Messaging Apps Vary Widely When It Comes to Privacy 

When it comes to users’ privacy, messaging apps can vary widely—a fact that came to a head when Alphabet’s Google released its new Allo app. The messenger performs novel tricks like suggesting what to say next, but it does it by analyzing the contents of users’ messages.

http://www.wsj.com/articles/messaging-apps-vary-widely-when-it-comes-to-privacy-1474920203

 

 

Privacy isn’t dead. Here’s why  (Commentary)

Joseph Gordon-Levitt may have a charming smile, but the “Snowden” biopic in which he’s currently starring is still pretty frightening. Whether you agree with Edward Snowden’s actions or not, the scale of classified information the former NSA contractor leaked provided a stark reminder that our privacy is under attack.

http://www.csmonitor.com/World/Passcode/Passcode-Voices/2016/0926/Opinion-Privacy-isn-t-dead.-Here-s-why

 

 

Traditional TV Viewing Slips, But Dominates Video Use

Although traditional TV viewing — live and DVR use — has slipped to some extent over recent years, it is still the dominant way that viewers consume video. In the first quarter of this year, consumers 18+ spent on average 35 hours and 26 minutes weekly with traditional TV (live and DVR), according to new research.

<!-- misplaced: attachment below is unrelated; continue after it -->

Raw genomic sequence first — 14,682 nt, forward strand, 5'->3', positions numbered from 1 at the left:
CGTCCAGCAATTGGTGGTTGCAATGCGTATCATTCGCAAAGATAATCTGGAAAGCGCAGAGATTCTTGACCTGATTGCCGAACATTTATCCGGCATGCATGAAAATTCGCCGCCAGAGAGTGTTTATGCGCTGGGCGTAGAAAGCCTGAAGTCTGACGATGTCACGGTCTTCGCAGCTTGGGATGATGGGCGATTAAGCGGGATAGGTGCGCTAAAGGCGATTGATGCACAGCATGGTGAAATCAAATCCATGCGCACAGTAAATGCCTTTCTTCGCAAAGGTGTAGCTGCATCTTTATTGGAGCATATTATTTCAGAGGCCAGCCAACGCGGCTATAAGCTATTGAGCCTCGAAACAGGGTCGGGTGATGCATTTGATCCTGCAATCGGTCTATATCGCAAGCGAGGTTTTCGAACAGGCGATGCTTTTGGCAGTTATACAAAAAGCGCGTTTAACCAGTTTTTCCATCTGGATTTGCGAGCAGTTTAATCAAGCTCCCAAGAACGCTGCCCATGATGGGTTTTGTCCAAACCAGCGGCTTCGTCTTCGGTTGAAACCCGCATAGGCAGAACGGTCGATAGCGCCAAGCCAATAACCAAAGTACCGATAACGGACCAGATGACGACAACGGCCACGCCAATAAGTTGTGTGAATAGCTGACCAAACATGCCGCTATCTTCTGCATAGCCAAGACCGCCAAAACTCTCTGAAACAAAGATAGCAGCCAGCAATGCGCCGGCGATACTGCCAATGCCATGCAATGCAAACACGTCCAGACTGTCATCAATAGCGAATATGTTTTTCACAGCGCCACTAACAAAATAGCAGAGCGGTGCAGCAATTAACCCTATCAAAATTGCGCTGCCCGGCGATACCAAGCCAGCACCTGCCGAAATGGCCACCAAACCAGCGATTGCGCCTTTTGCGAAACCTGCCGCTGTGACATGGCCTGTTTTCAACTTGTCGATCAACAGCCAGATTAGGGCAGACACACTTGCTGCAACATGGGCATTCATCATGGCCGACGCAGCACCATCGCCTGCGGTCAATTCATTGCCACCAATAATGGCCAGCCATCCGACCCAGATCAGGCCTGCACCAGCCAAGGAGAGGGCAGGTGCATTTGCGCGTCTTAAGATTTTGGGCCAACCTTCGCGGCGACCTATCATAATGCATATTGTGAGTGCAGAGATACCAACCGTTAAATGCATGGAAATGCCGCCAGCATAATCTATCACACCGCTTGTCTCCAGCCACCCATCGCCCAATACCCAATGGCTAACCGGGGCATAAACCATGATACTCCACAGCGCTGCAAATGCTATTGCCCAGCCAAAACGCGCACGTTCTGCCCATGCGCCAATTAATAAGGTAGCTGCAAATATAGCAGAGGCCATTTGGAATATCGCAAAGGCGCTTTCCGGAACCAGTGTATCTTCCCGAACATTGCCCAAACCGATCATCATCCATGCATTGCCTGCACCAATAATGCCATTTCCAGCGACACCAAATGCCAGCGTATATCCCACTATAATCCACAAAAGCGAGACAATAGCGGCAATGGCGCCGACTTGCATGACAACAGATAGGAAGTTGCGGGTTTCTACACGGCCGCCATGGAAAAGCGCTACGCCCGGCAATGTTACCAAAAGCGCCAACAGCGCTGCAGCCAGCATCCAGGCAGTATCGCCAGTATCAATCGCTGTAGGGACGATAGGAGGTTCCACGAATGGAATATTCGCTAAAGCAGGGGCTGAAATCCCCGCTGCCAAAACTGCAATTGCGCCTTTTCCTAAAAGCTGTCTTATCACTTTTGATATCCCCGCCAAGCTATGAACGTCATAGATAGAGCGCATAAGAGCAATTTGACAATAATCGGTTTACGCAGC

http://www.mediapost.com/publications/article/285582/traditional-tv-viewing-slips-but-dominates-video.html

 

 

New California IMDb Age Law Probably Unconstitutional, Experts Say 

A new California law that will require IMDb to omit or remove age and birthdates from an actor’s profile upon request is likely unconstitutional, a half-dozen lawyers and law professors have told The Hollywood Reporter in the two days since its enactment, citing First Amendment concerns.

http://www.hollywoodreporter.com/thr-esq/new-california-imdb-age-law-932808

 

 

 

 

The Digital Daily Dozen is distributed weekdays (usually) by Dom Caristi as a service of the BSU Digital Policy Institute. The articles are culled from various e-newsletters. The content is not original – only their compilation in this mailing is.